The Independent reports on the plan to exhume the remains of Cardinal Newman from a grave in which he was buried at his own request beside a priest, Fr Ambrose St John. The intention in moving his remains is to allow them to be venerated in a more suitable place, Birmingham Oratory.
The issue touches first on what we consider Christianity to be. Is it based on the bodily resurrection of Jesus, his appearances, an empty tomb with no bones remaining, and communion with the living Lord through the sacrament of the Eucharist in which we share his body and blood, or is it based on a cult of the bones of good people?
If we believe in ‘the resurrection of the body’ what is communicated by the tearing apart of the remains of saints limb from limb and sometimes slice by slice so that parts can be taken to different places for veneration?
I can venerate Newman by continuing to draw inspiration from his writing and his life without the need to be close to his mortal remains, just as I can be a Christian without the need to visit the Holy Sepulchre.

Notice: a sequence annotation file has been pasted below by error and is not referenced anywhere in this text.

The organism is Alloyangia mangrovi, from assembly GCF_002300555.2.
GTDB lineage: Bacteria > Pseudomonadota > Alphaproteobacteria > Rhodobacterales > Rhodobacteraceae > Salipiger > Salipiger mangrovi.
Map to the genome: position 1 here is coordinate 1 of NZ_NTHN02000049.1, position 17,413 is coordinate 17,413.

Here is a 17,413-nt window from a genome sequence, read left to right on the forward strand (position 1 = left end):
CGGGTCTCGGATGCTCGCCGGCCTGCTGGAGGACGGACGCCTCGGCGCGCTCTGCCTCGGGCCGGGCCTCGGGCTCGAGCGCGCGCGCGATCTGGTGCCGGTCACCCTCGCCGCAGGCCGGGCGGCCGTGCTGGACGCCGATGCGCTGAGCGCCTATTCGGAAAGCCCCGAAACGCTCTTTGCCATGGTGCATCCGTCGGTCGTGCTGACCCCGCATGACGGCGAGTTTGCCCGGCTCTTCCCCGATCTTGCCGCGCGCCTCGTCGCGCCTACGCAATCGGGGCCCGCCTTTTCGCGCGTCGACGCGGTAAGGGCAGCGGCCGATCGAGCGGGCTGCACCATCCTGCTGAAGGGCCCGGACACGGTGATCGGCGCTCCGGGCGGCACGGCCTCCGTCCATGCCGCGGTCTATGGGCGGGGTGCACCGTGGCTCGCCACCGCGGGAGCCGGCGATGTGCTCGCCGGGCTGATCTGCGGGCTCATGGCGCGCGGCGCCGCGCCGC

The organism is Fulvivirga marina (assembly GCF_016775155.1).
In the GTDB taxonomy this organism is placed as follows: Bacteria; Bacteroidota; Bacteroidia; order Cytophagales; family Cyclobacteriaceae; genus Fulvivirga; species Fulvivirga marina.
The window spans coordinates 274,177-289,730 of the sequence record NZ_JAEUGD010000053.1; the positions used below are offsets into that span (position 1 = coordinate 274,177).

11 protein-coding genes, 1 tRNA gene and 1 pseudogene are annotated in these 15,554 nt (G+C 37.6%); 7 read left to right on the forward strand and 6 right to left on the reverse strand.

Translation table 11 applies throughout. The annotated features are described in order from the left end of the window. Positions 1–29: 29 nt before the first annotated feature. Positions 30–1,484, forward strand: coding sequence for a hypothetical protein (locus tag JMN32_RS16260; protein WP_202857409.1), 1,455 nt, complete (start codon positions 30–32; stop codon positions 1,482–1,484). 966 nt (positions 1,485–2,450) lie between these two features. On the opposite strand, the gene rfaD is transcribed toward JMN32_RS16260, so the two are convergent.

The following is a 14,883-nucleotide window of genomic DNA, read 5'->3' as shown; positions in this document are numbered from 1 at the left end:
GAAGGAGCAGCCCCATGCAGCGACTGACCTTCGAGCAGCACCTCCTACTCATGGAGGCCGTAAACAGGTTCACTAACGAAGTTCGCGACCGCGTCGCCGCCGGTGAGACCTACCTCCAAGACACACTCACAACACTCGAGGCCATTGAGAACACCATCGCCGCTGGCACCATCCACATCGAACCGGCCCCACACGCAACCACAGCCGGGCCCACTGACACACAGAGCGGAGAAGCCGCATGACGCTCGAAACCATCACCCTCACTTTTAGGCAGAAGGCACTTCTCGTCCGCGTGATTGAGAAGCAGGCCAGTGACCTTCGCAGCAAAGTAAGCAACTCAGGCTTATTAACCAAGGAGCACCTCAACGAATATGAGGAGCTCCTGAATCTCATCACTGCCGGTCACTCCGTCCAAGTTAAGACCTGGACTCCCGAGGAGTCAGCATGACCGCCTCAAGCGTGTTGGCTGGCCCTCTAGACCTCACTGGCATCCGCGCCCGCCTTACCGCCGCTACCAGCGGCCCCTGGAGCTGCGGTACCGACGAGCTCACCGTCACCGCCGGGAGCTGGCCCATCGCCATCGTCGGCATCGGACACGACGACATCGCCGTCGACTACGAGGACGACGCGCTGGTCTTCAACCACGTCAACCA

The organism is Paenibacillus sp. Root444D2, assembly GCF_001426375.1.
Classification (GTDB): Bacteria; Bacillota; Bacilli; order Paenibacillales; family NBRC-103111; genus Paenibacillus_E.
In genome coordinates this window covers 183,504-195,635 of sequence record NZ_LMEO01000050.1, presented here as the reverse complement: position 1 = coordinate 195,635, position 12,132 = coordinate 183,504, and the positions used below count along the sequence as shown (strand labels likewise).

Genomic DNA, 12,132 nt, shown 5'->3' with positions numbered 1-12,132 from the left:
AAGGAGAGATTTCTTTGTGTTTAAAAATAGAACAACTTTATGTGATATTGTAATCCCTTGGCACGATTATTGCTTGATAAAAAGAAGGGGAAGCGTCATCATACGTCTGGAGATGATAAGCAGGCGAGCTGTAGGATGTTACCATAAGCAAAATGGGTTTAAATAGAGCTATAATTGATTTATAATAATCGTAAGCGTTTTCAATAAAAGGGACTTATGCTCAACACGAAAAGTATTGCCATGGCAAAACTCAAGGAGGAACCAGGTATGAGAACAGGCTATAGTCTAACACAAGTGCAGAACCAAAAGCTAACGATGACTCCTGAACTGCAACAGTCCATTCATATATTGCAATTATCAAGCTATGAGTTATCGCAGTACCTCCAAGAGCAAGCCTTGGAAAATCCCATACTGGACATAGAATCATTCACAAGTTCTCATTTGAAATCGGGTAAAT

I have led pilgrimages to the places where saints lived and worked, in particular to places associated with St Teresa of Avila and St John of the Cross, and find the same is true. I may be inspired by the context in which saints lived and worked, particularly at a place like the Convent of the Incarnation in Avila. But Teresa’s body isn’t there. The place remains an inspiration just as the Birmingham Oratory is one without needing the bones of Newman. It was part of his life, and the life can still inspire.
The removal of Newman’s remains raises another issue. Cardinal Newman wrote shortly before his death: ‘I wish, with all my heart, to be buried in Fr Ambrose St John’s grave — and I give this as my last, my imperative will.’ If the Church values the inspiration of Newman, his wishes should not be set aside. Moving his body against his stated wish is not an honourable way to venerate him. When he stated his wishes for his burial he knew all about the ways in which the deceased are venerated within his Church, and deliberately chose not to be buried at the Oratory, which others may have seen as an obvious choice.
The Independent article highlights the reason for Newman’s choice of burial place; his close affection for Ambrose St John. If Newman is to be reburied, then the remains of the other member of the Oratory should also be moved back to the place where he also served. These men were united in life and in mission, and they should be united for eternity. More importantly, if we wish to remain close to Newman’s heart, and treasure his memory, then our faith, like his, should be in the presence of the risen Lord.